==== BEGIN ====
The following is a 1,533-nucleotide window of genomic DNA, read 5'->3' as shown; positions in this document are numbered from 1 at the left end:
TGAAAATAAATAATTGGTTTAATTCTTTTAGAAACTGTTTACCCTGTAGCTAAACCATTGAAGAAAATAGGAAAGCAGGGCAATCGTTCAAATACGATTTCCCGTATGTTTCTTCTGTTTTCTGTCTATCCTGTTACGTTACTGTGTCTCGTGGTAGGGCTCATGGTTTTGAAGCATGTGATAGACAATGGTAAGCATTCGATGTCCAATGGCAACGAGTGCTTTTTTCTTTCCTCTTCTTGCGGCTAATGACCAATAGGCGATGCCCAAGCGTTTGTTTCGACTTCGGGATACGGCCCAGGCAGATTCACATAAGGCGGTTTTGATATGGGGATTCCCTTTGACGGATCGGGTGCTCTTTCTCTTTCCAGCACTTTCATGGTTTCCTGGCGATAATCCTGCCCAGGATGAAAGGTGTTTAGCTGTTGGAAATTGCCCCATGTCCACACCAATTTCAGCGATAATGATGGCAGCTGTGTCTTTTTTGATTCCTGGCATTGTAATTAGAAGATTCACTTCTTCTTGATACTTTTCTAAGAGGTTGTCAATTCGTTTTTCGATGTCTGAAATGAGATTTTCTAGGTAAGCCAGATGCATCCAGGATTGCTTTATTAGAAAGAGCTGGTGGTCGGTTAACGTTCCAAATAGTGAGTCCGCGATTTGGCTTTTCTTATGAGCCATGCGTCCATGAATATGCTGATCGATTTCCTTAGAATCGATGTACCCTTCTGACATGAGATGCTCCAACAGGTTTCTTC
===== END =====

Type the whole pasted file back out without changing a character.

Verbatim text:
The following is a 1,533-nucleotide window of genomic DNA, read 5'->3' as shown; positions in this document are numbered from 1 at the left end:
TGAAAATAAATAATTGGTTTAATTCTTTTAGAAACTGTTTACCCTGTAGCTAAACCATTGAAGAAAATAGGAAAGCAGGGCAATCGTTCAAATACGATTTCCCGTATGTTTCTTCTGTTTTCTGTCTATCCTGTTACGTTACTGTGTCTCGTGGTAGGGCTCATGGTTTTGAAGCATGTGATAGACAATGGTAAGCATTCGATGTCCAATGGCAACGAGTGCTTTTTTCTTTCCTCTTCTTGCGGCTAATGACCAATAGGCGATGCCCAAGCGTTTGTTTCGACTTCGGGATACGGCCCAGGCAGATTCACATAAGGCGGTTTTGATATGGGGATTCCCTTTGACGGATCGGGTGCTCTTTCTCTTTCCAGCACTTTCATGGTTTCCTGGCGATAATCCTGCCCAGGATGAAAGGTGTTTAGCTGTTGGAAATTGCCCCATGTCCACACCAATTTCAGCGATAATGATGGCAGCTGTGTCTTTTTTGATTCCTGGCATTGTAATTAGAAGATTCACTTCTTCTTGATACTTTTCTAAGAGGTTGTCAATTCGTTTTTCGATGTCTGAAATGAGATTTTCTAGGTAAGCCAGATGCATCCAGGATTGCTTTATTAGAAAGAGCTGGTGGTCGGTTAACGTTCCAAATAGTGAGTCCGCGATTTGGCTTTTCTTATGAGCCATGCGTCCATGAATATGCTGATCGATTTCCTTAGAATCGATGTACCCTTCTGACATGAGATGCTCCAACAGGTTTCTTC